The Ministry of Health and Wellness in Barbados has expressed concern about the high rates of syphilis, a sexually transmitted infection (STI), being seen among pregnant women in Barbados.
Dr. Anton Best, Senior Medical Officer of Health with responsibility for the HIV/STI Program, revealed that while the national outbreak which was previously reported was mainly seen in men, the Ministry was now seeing an abnormally high rate of syphilis in pregnant women and, by extension, an increase in the number of babies born at risk for congenital syphilis.
Statistics show a rise from the average one or two cases a year of syphilis in pregnant women to 17 in 2016. According to the Ministry official, preliminary analyses from 2017 show a similarly high rate.
All pregnant women should be screened
Dr. Best said effective prevention and detection of congenital syphilis depended on the identification of the STI in pregnant women. He noted that the Ministry of Health and Wellness’ guidelines made it clear that all pregnant women should be offered a screening test for syphilis at booking and at 28 weeks’ gestation.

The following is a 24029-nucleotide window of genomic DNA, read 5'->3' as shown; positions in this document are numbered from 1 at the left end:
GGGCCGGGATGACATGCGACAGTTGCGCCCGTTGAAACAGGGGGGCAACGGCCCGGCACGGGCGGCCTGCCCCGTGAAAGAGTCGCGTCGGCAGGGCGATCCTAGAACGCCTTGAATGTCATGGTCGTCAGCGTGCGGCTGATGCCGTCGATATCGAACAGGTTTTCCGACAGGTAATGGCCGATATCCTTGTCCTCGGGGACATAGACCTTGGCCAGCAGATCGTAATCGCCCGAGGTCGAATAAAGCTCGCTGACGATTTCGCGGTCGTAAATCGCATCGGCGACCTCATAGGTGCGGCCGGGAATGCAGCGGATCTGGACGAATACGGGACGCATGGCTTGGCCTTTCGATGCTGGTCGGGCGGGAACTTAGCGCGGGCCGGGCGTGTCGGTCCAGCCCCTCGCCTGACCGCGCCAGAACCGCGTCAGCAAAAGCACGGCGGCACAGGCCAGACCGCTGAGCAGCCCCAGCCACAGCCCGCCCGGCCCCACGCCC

Congenital syphilis is a potentially severe, disabling and often life-threatening infection seen in infants. The syphilis bacterium is transmitted from mother to child during pregnancy and/or delivery, and this could cause severe illness in babies including premature birth, low birth weight, birth defects, blindness and hearing loss. It could also lead to stillbirth and infant death.